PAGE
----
Kimi Raikkonen has undergone successful back surgery in Europe, according to his Lotus team. Raikkonen is missing the last two races of 2013 as a result of this surgery.
Lotus F1 Team released the following statement today:
“As planned, Kimi Räikkönen underwent back surgery yesterday at The University Hospital of Strasbourg. Lotus F1 Team is happy to report that the operation was totally successful, according to Professor Afshin Gangi.
“Kimi will now rest for a few days and he will start his recovery process as early as next week. Everyone at the track and at Enstone wishes him a quick recovery.”
Raikkonen is out for the rest of the 2013 season, and will return to Formula One action for pre-season testing at the beginning of 2014, when he re-joins Ferrari. For the rest of 2013, Raikkonen’s Lotus is being driven by Heikki Kovalainen.
Heikki Kovalainen will fill in for fellow Finn Kimi Raikkonen at Lotus for the final two races of 2013, the team confirmed today in a statement on the Lotus F1 Team website.
Kovalainen has been released from his contract with Caterham for the remainder of the season so that he can compete for Lotus. He had been assisting with the development of this year’s Caterham car by taking part in Friday practice sessions for the team.
When Raikkonen announced last week that he would not be available for the final two races of the season, Lotus had to scramble to find the most competitive driver possible to fill Raikkonen’s vacant seat. In particular, Lotus needed a driver who could help them in their quest to take second place in the Constructors’ Championship.
Among the drivers approached were Sauber’s Nico Hulkenberg, who turned down the offer so that he could see out his season with Sauber, and retired seven-time World Champion Michael Schumacher, who was disinclined to make a second comeback to the sport he dominated so thoroughly a decade ago.
Kovalainen is an experienced and highly rated driver, which explains his appeal for Lotus. They approached Kovalainen and Caterham and it was arranged that Kovalainen would be able to return to the grid with Lotus this weekend in Austin, Texas.
Lotus team principal Eric Boullier explained the decision to put Kovalainen in Raikkonen’s car:
“Obviously we had to move quickly following the news of Kimi’s non-participation in the final two races of this season, and we found ourselves facing a difficult decision in terms of who should take the wheel in Austin and São Paulo. On the one hand we had our reserve driver Davide Valsecchi – who is a talented young driver that has shown a great deal of promise – and on the other we had the opportunity to bring in a seasoned Formula 1 competitor in Heikki.
“Whilst we have every faith in Davide’s abilities, we are obviously involved in a tight Constructors’ Championship battle, so it was decided that the experience Heikki could bring to the team would be invaluable as we aim to finish the year in the best position possible. We must thank Tony Fernandes and Caterham F1 Team for their professional conduct in allowing Heikki to join us for the final races of this season.”
Kovalainen expressed his enthusiasm for the task he faces in the next two weeks:
“It is a fantastic opportunity for me to join Lotus F1 Team for the final two races of 2013. We’ve seen this year that the E21 is a car which can win races and finish on the podium, so I will be pushing hard for the best results possible. Jumping into a car so late in the year when you have not been competing in the races all season will be a challenge, but I know the team at Enstone well so I have no concerns about getting up to speed. This is a great opportunity for me, so I would like to thank Tony Fernandes and Caterham F1 Team for allowing me to take advantage of it.”
To date, Kovalainen has competed in 110 Grands Prix and has scored one victory, four podiums and one pole position. He will be in a competitive car again this weekend for the first time since he left McLaren at the end of 2009 and will be looking to make the most of the opportunity to score points again in Formula One.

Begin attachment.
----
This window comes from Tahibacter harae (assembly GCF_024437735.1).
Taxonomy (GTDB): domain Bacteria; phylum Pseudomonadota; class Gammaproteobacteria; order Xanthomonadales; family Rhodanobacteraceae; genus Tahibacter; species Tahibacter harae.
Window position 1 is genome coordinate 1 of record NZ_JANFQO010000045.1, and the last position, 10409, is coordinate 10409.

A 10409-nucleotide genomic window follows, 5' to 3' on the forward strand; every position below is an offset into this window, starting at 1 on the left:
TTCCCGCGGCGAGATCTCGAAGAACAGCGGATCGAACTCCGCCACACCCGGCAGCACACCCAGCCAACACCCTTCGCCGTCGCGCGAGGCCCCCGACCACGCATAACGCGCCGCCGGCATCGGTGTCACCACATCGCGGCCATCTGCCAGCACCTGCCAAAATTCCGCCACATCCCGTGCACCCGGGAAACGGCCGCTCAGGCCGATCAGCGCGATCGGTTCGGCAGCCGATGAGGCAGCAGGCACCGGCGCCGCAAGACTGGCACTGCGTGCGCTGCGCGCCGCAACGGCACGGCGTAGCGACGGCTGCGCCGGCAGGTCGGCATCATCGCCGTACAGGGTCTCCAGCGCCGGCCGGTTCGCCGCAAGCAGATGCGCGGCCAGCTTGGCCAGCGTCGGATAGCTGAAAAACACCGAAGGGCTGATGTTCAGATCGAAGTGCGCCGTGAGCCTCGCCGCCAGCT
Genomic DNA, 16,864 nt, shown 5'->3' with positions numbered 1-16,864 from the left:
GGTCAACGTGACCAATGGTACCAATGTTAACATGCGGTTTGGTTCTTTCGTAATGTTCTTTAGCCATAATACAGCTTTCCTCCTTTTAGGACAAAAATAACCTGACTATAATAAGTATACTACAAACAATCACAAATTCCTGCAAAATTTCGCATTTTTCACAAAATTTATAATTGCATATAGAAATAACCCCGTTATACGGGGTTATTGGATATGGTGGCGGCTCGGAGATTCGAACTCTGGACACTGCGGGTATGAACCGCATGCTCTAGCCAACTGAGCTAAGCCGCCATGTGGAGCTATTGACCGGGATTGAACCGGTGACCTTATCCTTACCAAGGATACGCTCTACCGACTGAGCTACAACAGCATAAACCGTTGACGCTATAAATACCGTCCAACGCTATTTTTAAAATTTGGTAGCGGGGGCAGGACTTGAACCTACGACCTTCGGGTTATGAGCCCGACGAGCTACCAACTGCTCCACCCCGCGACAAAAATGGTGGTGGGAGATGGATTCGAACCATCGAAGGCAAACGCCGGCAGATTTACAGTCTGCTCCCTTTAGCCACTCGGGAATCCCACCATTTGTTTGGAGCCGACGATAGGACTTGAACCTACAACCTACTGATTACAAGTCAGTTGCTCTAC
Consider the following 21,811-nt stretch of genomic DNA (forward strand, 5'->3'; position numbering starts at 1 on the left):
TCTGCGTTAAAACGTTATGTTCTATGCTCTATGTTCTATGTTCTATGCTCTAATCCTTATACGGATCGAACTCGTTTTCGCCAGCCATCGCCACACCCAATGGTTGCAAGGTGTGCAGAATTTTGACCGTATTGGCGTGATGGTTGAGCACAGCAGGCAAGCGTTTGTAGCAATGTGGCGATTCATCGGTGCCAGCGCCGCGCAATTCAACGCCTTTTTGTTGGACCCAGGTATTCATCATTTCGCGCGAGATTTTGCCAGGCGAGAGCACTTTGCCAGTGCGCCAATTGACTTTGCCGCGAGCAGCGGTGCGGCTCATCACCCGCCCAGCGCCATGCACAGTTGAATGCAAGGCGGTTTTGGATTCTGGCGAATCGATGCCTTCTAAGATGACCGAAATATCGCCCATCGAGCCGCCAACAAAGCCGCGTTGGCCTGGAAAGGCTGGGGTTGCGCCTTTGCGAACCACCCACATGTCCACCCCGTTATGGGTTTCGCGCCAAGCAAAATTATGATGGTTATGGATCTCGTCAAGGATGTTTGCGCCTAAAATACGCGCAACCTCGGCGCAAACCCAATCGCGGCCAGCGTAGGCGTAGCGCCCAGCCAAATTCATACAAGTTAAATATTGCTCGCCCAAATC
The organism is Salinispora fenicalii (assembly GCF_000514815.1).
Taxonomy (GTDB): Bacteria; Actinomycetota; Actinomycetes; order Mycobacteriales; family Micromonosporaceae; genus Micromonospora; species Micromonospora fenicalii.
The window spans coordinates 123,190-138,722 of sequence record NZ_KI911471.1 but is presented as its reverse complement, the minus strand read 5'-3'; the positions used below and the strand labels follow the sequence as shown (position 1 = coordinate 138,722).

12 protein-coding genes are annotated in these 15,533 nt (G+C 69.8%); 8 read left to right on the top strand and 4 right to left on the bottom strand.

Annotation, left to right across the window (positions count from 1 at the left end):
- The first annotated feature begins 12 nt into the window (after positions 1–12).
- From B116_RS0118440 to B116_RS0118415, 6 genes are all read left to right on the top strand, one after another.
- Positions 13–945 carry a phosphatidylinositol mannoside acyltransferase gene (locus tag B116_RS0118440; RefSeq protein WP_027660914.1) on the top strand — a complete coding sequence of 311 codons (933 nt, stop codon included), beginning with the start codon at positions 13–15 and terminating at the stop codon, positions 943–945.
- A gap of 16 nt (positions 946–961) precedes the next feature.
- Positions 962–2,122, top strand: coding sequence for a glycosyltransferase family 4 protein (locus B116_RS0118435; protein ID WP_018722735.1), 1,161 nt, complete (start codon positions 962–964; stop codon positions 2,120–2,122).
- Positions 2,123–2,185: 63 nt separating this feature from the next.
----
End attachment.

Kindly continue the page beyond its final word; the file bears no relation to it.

Of the five top teams in Formula One – Red Bull, Ferrari, Mercedes, McLaren and Lotus – only Lotus have said nothing about their 2014 driver line-ups. McLaren haven’t confirmed Jenson Button yet for next season, but that is a mere formality now that Kimi Raikkonen has signed for Ferrari.
Raikkonen’s departure from Lotus at the end of this season presents a problem for the team from Enstone. They still have Romain Grosjean, who is doing a reasonable job this season, but he is relatively inexperienced. Lotus will want to have a driver who they believe can challenge for the World Championship, and Grosjean (who has yet to win a race) is not at that level at this early stage in his career.
So Lotus are looking for at least one driver for 2014, and they would ideally like to select their team leader from within the ranks of current F1 drivers. They therefore have a few options. Most prominently, now that he’s out of a drive at Ferrari, Felipe Massa is on the market. Massa has won 11 races and narrowly missed out on the Drivers’ Championship in 2008. The experience of fighting for the title could make Massa an attractive option for Lotus, although he has not shown that level of performance in the five subsequent seasons.
Another strong candidate is Sauber’s Nico Hulkenberg, who has long been rumoured to be on Ferrari’s radar, but missed out on a 2014 Ferrari drive to Kimi Raikkonen. Hulkenberg came into Formula One with Williams in 2010 after winning the 2009 GP2 series comfortably and impressed in his debut F1 season, taking pole position at the Brazilian Grand Prix. But he was not retained in 2011 by Williams, who preferred to take advantage of the sponsorship that came with Venezuelan Pastor Maldonado.
After spending 2011 as Force India’s test and reserve driver, Hulkenberg landed a race drive at Force India for 2012, but then jumped ship to Sauber in 2013. He has not yet had a chance to show what he can do in a properly competitive car, but has consistently delivered strong performances in each of his three F1 seasons. He is considered a champion of the future and is expected to drive for Ferrari at some point in his career.
Hulkenberg would provide not only talent and a bit of experience to Lotus, but he would also probably be cheaper than a driver of Massa’s success, as he has not yet won a race or even stood on the podium. Lotus could therefore spend more money on developing their car and take advantage of Hulkenberg’s talents at the same time.
Other drivers who have yet to make decisions about 2014 are Force India’s Adrian Sutil and Paul Di Resta. Sutil has 102 Grands Prix under his belt, and is well regarded in Formula One. He has only ever driven for Force India (in 2007, he drove for Spyker, which became Force India the following season) and has a good relationship with the team, which suggests that he is likely to extend his Force India contract past the end of 2013.